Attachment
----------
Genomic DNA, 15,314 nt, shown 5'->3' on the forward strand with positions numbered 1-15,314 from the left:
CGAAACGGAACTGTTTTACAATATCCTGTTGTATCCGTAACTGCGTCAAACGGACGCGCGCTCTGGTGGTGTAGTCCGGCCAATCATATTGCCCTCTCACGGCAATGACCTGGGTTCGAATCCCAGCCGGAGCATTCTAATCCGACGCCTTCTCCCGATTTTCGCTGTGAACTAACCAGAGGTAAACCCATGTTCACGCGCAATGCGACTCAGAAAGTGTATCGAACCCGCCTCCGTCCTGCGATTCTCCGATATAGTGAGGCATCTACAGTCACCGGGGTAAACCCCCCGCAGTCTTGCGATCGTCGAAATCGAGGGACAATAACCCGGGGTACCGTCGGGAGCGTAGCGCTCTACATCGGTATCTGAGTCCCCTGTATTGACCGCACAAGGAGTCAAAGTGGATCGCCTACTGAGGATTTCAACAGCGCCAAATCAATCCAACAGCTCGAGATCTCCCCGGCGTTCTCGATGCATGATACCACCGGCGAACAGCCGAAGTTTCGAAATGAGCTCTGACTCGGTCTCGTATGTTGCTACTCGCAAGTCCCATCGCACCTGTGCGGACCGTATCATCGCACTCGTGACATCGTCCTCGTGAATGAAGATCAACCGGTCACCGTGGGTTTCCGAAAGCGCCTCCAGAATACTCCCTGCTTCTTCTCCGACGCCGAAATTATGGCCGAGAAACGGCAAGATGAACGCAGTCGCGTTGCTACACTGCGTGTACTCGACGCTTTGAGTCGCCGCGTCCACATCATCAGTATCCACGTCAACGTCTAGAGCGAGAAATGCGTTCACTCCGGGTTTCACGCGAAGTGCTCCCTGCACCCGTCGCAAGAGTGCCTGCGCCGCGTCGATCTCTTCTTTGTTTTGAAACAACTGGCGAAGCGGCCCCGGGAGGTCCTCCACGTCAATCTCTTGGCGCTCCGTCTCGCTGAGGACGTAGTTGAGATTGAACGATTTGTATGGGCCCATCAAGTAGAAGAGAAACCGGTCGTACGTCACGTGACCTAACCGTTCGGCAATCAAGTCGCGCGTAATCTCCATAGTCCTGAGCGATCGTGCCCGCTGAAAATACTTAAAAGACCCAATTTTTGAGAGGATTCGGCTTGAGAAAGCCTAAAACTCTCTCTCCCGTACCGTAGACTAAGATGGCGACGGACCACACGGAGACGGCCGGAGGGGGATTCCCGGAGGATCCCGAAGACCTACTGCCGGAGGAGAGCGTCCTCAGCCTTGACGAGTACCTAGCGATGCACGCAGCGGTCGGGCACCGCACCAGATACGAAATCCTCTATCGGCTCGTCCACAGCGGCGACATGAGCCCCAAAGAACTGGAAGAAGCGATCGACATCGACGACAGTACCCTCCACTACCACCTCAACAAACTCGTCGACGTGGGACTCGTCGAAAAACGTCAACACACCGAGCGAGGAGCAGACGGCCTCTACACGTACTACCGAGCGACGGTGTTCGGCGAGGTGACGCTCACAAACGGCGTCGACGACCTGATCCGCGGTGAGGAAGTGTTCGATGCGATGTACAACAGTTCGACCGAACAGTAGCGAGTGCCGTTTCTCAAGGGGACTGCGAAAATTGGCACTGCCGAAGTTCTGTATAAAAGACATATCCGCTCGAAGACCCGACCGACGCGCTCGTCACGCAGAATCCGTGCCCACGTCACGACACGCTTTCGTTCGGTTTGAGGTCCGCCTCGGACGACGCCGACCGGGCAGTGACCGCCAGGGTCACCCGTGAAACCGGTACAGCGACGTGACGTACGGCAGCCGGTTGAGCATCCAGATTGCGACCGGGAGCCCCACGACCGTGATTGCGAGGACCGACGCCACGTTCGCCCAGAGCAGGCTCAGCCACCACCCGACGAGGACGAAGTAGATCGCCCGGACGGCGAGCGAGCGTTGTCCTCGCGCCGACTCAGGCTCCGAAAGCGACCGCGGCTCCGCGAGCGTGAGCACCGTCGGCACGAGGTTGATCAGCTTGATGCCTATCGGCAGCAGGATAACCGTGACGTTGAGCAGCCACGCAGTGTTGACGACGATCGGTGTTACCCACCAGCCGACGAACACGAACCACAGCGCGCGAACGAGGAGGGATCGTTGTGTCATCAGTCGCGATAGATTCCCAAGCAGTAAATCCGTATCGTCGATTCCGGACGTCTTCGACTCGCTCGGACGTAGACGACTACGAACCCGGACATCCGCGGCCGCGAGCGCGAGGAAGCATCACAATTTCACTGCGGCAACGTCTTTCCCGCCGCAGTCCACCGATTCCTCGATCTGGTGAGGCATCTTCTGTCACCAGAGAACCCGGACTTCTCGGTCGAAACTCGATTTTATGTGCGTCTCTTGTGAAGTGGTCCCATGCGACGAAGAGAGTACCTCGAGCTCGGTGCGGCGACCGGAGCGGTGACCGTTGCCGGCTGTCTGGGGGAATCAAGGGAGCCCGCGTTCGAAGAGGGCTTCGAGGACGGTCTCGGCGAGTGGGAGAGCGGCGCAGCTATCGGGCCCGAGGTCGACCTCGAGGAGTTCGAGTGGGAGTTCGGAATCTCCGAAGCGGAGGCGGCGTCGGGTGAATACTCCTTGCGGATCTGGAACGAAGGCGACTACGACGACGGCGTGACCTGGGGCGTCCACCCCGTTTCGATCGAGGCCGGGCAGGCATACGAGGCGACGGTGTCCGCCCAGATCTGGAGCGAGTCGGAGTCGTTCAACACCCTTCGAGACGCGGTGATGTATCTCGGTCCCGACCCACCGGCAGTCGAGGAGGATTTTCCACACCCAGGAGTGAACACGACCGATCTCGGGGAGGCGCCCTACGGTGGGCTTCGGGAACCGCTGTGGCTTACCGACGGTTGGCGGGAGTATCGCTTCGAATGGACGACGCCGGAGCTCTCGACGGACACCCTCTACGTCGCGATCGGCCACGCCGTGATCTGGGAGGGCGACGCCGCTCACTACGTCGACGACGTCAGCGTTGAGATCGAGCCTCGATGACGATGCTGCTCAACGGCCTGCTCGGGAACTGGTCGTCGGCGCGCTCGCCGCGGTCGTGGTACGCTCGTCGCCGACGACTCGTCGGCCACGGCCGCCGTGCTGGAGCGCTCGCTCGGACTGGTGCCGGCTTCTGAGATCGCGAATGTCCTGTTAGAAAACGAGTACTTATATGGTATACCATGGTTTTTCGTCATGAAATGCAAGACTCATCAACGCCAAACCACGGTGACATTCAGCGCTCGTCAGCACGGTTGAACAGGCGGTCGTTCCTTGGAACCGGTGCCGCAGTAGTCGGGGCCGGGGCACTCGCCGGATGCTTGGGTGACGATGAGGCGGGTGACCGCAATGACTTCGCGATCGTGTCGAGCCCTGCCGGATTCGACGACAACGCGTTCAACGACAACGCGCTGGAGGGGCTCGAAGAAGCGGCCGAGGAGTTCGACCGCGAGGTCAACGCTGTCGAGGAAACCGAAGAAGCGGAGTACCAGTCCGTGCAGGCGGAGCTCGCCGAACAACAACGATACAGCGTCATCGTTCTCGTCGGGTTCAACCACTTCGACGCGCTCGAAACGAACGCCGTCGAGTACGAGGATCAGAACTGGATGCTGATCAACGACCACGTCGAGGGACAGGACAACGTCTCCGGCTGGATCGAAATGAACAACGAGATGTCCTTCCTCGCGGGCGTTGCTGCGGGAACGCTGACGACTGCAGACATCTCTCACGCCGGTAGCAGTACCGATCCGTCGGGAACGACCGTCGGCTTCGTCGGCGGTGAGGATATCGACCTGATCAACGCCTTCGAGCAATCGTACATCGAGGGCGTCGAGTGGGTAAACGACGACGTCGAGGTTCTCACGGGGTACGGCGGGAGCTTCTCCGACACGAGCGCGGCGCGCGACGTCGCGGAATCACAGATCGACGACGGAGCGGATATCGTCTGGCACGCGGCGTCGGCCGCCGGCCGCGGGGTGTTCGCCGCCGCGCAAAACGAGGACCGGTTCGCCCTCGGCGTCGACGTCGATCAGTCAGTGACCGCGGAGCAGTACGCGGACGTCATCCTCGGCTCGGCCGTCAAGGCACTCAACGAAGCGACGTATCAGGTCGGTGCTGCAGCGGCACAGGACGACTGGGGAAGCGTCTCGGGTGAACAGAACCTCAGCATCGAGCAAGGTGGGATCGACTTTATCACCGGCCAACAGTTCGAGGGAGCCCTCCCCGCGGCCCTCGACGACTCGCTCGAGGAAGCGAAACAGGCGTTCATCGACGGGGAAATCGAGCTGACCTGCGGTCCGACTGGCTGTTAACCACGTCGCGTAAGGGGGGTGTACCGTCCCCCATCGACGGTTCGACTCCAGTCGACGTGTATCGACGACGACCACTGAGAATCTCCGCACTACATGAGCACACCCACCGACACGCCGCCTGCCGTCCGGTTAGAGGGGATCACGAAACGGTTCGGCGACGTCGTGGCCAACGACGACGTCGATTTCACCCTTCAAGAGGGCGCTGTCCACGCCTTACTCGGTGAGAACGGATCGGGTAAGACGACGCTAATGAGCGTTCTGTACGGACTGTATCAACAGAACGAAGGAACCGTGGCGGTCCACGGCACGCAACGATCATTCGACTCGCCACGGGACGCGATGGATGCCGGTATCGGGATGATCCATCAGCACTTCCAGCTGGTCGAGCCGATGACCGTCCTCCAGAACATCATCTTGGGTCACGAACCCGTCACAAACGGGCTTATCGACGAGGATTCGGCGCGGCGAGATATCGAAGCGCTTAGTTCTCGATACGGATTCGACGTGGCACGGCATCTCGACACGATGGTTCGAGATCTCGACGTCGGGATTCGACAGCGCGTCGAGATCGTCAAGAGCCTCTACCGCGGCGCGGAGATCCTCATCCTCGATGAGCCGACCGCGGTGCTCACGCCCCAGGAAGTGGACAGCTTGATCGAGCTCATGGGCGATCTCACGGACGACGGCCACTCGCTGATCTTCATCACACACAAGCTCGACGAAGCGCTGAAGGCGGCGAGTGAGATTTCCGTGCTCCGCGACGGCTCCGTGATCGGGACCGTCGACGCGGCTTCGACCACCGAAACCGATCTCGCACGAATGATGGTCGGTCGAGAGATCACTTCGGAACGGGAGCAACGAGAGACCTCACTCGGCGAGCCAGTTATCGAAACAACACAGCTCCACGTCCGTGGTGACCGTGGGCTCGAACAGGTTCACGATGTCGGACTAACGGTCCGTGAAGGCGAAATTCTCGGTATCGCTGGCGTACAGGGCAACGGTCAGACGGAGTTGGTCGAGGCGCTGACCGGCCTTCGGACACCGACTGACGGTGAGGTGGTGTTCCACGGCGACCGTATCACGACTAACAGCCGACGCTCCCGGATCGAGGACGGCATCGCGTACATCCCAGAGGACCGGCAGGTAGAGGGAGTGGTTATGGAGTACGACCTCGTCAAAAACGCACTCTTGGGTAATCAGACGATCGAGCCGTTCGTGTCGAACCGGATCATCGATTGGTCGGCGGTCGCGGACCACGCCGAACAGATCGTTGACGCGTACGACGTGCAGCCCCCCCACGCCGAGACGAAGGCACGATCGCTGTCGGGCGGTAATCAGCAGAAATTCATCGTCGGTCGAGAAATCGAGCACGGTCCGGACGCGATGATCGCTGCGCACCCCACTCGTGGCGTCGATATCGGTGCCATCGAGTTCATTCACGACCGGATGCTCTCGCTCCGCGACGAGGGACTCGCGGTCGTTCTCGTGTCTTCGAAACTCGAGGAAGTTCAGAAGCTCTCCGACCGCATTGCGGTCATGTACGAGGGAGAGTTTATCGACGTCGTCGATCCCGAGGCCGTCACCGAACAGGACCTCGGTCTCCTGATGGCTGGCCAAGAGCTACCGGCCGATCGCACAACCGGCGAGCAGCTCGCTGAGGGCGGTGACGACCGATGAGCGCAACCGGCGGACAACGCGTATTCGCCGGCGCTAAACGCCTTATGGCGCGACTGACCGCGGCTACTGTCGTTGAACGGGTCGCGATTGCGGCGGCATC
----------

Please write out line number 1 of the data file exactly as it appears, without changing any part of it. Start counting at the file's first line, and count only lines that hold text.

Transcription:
Genomic DNA, 15,314 nt, shown 5'->3' on the forward strand with positions numbered 1-15,314 from the left: